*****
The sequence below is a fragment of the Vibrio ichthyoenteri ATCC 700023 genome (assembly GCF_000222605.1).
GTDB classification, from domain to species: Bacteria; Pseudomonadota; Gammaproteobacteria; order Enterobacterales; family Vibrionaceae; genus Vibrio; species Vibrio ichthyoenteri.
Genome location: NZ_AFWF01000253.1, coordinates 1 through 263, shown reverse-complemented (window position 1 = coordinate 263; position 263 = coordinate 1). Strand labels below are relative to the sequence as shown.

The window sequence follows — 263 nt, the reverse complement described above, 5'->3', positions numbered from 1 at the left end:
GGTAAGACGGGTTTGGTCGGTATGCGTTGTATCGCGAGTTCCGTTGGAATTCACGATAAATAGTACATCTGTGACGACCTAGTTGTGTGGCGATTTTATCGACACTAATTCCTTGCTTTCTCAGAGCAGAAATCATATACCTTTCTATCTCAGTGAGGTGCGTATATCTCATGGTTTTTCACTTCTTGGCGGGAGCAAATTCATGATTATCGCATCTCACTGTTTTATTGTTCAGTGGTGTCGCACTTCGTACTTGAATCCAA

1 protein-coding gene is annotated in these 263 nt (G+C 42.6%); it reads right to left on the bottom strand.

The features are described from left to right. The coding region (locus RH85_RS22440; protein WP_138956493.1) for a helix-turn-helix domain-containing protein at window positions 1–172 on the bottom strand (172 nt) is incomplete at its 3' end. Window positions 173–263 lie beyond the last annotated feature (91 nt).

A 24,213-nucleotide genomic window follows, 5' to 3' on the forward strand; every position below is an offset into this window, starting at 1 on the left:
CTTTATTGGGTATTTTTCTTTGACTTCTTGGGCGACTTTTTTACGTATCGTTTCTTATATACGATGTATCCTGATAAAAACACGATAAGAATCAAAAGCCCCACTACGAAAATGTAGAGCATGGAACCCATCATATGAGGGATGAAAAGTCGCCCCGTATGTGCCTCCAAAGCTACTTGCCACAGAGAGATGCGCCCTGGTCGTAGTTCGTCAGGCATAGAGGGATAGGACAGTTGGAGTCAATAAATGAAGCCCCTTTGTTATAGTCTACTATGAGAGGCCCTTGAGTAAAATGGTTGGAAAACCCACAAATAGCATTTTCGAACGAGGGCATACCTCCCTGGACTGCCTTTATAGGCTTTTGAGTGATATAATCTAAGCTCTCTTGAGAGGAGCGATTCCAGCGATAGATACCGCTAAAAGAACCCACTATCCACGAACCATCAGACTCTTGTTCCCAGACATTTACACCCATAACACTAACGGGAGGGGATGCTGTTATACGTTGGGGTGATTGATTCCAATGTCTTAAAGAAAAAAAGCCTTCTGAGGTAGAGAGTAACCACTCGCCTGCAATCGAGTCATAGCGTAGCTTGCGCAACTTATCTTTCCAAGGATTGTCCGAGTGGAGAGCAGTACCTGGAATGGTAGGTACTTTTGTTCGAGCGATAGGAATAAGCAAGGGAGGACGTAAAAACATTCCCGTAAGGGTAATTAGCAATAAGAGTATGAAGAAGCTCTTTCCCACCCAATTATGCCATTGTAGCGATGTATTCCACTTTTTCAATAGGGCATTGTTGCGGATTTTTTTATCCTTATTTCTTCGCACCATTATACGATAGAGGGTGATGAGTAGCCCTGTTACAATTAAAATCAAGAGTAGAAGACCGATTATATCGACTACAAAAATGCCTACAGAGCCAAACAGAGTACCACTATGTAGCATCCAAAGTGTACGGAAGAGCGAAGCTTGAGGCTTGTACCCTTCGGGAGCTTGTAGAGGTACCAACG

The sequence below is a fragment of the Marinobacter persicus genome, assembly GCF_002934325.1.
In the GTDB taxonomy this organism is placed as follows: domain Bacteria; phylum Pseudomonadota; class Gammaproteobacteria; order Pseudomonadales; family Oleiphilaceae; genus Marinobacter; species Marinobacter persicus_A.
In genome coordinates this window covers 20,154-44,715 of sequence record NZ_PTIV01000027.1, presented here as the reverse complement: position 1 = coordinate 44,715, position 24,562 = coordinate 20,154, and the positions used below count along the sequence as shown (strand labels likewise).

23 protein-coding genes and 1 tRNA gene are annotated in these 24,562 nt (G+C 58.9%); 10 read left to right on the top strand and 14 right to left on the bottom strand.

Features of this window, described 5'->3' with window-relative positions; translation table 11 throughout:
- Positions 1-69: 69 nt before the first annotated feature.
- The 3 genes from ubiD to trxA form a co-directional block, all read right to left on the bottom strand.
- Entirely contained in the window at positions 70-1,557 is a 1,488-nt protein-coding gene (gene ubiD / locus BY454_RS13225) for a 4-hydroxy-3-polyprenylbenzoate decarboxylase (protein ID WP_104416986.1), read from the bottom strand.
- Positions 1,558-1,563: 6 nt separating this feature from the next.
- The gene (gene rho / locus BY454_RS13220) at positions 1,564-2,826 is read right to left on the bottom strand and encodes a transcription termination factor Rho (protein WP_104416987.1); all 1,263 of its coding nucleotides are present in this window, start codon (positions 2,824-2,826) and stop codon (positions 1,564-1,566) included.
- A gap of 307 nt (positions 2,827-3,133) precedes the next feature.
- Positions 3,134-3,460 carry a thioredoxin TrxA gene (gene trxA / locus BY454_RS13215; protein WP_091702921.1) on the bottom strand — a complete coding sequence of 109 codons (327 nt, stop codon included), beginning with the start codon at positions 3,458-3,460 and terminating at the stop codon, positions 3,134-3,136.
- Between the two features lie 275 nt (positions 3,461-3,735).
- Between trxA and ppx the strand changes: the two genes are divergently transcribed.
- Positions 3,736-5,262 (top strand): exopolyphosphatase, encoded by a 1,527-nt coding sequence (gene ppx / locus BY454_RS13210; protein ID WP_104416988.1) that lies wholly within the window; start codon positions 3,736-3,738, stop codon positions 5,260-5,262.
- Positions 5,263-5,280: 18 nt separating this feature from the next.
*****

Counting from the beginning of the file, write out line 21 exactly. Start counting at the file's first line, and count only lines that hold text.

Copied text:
- Positions 3,134-3,460 carry a thioredoxin TrxA gene (gene trxA / locus BY454_RS13215; protein WP_091702921.1) on the bottom strand — a complete coding sequence of 109 codons (327 nt, stop codon included), beginning with the start codon at positions 3,458-3,460 and terminating at the stop codon, positions 3,134-3,136.